He joined Francis in a chuckle about the Kings walks. “I used to regularly join His Majesty on his morning walks. It must have been before your time.” He mused. “I had just received Bran, my Irish wolfhound. As a puppy he was smaller than His Majesty’s spaniels and they would roll around and scamper after each other. When I returned from abroad and joined the King Bran was fully grown and towered over his former playmates. I was genuinely concerned that Bran might harm one of the King’s dogs, and that would not be something that His majesty would find easy to forgive, but they got along well. Wolfhounds are amazingly fierce in the hunt or when protecting their loved ones but are otherwise very gentle and forgiving.”

He cocked his head to the side when Kingston mentioned inviting his Ladywife to one of their sparing bouts. “If such were the case, I would insist that, upon your honor, you bring an ample supply of pocket-handkerchiefs and flannels so that you would have no necessity to use your shirt to wipe your brow. The observance alone of two rather athletic gentlemen, lightly clad and perhaps in a sweat, runs the risk of unbalancing a woman’s ladylike humors and sending her into fits of… well… I can scarcely contemplate the nature of such paroxysms to which they might succumb.”  He then thought it prudent to add. “I of course do not intimate any such propensity upon the Margravina.” Kingston might be free with the Ladies, and boys and Ottoman eunuchs if the broadsheets were to be believed, but Blount would thank him very much if he were to keep his bare abdomen away from his wife.  

He looked at Francis who had chuckled in courtly fashion but still did not seem to be as buoyant as he normally was. “Is there something on your mind? You appear to have been abnormally engaged by the view from this window. Are you doubting your fencing prowess as I gave you such a run for your money the other day?” He asked hoping it was not women problems. He was not good at women problems

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"I am happy to not get carried away by wagers, my lord," Francis replied. "I spent many hours and days on ships where simple wagers are the order of the hour or playing for tokens and other such things, for such men do not have the luxury of effusive coin. I find enjoyment in the game and players."


Francis chuckled at the image. "I myself have a very large poodle* named Scotty and was recently gifted one of the offspring of His Majesty's favourite bitch, but I rather think the King picked it because it's so happy to see it's master and visitors that it pees all over. It drives His Grace my cousin absolutely out of his mind. His Majesty named it..." he could not help but titter..."Giorgio!" He tried to hold his laughter in but sputtered some. "Scotty and Giorgio play, but Scotty is on my yacht here most of the time, Windsor is too small."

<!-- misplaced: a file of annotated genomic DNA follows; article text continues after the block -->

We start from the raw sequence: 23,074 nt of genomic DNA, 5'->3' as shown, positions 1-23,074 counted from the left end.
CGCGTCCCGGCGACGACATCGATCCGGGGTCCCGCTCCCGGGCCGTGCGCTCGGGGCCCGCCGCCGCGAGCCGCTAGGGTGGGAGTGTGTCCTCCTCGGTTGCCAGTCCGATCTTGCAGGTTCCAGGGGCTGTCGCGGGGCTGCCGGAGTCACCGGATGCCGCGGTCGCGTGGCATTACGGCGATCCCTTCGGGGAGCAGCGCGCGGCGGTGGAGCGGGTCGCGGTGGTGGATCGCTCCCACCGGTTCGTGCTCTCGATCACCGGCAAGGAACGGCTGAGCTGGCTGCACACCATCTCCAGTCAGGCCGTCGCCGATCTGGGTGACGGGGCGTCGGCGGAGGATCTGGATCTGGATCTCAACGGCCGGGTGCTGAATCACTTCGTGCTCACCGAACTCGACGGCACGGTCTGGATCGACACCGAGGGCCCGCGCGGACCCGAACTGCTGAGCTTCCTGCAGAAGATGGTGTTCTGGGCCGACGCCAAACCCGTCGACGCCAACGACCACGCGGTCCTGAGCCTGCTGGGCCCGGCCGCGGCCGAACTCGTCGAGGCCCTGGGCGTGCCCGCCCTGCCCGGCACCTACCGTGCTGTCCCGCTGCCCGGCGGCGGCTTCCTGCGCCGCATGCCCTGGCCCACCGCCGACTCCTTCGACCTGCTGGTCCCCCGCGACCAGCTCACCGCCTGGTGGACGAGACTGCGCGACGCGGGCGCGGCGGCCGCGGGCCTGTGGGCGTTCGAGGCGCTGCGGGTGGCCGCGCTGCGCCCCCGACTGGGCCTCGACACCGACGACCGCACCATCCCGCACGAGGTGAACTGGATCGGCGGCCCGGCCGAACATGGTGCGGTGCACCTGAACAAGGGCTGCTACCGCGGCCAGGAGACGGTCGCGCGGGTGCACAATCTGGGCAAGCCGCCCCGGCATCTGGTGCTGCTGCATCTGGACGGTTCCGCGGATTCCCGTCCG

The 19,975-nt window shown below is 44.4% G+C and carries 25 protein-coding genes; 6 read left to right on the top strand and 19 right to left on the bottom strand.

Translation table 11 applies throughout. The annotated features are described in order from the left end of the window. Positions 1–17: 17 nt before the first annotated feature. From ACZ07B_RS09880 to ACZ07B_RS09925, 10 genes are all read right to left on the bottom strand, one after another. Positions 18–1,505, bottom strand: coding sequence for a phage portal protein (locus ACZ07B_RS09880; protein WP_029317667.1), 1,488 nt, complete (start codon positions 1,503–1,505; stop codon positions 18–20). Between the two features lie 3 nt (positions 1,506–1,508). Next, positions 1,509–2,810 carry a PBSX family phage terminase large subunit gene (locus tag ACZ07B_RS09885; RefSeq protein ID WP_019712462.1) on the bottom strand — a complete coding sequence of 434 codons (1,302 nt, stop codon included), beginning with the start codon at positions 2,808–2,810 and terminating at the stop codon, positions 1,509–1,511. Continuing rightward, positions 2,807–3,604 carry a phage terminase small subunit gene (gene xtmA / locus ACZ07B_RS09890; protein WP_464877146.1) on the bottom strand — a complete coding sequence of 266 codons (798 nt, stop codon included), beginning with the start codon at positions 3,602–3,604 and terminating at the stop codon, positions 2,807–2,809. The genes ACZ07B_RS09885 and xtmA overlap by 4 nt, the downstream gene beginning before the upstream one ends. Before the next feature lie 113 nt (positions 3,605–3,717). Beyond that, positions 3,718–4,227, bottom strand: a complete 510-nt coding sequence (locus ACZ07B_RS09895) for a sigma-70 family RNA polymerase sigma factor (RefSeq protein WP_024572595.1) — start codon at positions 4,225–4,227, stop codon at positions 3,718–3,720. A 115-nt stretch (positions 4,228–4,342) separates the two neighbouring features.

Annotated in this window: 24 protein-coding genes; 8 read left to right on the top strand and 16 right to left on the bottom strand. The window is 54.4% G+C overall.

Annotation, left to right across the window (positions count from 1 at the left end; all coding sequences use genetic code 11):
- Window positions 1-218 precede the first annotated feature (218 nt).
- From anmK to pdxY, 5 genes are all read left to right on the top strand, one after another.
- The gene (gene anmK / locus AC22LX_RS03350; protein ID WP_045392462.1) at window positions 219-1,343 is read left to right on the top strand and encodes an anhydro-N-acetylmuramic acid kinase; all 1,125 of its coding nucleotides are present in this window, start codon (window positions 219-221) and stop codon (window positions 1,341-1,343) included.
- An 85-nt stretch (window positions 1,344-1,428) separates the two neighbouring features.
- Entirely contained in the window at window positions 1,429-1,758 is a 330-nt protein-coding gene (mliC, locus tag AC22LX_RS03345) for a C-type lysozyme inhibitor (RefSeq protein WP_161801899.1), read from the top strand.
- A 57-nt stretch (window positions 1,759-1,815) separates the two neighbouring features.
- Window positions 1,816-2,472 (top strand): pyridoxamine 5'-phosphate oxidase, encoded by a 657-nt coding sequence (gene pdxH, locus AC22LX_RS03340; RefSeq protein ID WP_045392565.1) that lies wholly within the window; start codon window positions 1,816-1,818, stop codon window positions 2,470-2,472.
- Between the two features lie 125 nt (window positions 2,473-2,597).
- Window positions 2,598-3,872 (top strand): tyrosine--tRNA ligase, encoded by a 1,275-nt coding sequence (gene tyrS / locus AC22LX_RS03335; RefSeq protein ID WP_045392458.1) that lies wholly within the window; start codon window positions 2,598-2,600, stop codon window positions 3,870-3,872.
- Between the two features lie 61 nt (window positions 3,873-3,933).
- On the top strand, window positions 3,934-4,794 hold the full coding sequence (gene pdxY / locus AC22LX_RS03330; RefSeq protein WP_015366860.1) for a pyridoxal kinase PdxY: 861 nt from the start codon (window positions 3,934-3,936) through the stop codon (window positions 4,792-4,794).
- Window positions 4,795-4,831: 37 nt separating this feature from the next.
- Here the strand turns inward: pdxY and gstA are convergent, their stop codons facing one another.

Fully controlled from his amusement, he took a breath and let it out slowly.


WHen Mountjoy spoke of the conditions for their sparring in public where the ladies could see, Francis was unsure if he was making a joke or utterly serious. He put a hand to his heart and said, "I shall only use a kerchief, a linen, or my sleeve, my lord, if your lady wife is present, I promise. Though Lady Mountjoy could not have eyes for any but you. There is an enviable match between you. I do not know if I could ever deserve a lady of any similarity, but I have nothing but respect for you both." 


He was, however, not above a proper flashing of his stomach or chest at his exertions when other ladies were watching. It was not a strange thing for a man to be shirtless around ladies if doing sporting activities which required it. That was simply acceptable flirting. Like a lady giving an ever so brief flash of the ankle. 


Mention was made of his reverie out the window. His smile became more sedate. He had, in the enjoyment of conversation, forgotten the predicament for a moment. "Many things, my lord, but chief among them that I now feel...uncomfortable...here after the gossip and broadsheets. I do not wish to cause any young lady harm to her reputation by seeming friendly with me, but I have grown to enjoy my time here whilst His Majesty is with the Queen and I am attending him, or when he wishes me here for other matters, those of safety without frightening the ladies." 


(OOC - in our era poodles were hunting and war dogs. Prince Rupert's poodle "Boy" was hailed as the first British war dog)

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They were very much of a same mind when it came to games and wagering. It would appear that they would be well suited to playing together without the expectation of gambling heavily.